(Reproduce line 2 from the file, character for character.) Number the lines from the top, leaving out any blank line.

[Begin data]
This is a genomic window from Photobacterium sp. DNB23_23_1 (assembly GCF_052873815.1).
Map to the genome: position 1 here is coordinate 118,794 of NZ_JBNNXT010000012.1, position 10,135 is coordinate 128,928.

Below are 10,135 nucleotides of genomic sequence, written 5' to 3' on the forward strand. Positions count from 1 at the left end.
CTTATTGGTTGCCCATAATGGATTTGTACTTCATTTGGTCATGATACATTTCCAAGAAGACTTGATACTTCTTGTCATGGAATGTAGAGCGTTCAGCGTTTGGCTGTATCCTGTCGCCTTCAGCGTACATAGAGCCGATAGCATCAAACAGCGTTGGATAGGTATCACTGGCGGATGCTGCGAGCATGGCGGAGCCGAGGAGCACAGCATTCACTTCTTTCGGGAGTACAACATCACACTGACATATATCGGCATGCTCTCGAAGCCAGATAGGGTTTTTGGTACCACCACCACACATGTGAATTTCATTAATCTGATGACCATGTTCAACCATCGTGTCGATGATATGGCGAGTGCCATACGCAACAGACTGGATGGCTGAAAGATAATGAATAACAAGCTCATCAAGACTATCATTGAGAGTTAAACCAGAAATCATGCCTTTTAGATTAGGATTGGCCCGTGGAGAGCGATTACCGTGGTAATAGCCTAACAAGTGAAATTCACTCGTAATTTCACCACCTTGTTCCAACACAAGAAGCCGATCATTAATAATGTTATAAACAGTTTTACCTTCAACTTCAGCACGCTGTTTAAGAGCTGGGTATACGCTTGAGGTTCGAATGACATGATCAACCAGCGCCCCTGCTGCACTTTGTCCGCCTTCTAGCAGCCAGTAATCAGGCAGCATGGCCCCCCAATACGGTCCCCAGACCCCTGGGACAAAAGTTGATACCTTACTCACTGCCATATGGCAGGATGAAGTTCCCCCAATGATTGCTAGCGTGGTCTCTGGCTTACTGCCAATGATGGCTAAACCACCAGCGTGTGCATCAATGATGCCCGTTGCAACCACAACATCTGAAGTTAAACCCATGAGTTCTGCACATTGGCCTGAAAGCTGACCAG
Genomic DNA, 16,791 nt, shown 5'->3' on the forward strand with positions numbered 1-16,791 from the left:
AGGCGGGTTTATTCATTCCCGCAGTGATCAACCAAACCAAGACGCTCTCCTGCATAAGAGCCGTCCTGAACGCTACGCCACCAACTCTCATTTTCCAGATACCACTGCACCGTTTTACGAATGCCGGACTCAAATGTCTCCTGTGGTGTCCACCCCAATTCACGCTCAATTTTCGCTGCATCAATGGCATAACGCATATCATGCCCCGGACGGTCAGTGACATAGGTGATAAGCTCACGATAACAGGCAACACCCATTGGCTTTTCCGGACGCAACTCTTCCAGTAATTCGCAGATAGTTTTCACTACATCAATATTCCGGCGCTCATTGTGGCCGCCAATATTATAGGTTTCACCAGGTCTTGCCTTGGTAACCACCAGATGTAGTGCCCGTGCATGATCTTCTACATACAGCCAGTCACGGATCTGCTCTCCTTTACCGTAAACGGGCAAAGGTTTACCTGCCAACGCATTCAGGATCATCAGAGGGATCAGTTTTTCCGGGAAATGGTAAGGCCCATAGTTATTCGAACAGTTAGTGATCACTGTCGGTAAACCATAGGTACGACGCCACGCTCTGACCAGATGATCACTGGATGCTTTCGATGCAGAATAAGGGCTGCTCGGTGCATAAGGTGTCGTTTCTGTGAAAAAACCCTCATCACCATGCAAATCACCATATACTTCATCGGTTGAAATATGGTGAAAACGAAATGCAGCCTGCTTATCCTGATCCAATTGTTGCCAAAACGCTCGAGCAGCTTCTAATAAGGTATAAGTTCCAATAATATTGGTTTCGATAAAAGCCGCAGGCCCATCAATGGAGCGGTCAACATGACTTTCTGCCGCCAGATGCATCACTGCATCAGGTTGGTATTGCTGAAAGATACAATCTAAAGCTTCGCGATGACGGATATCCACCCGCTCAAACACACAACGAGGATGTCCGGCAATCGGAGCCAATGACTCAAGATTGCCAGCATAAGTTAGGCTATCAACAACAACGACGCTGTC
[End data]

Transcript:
Map to the genome: position 1 here is coordinate 118,794 of NZ_JBNNXT010000012.1, position 10,135 is coordinate 128,928.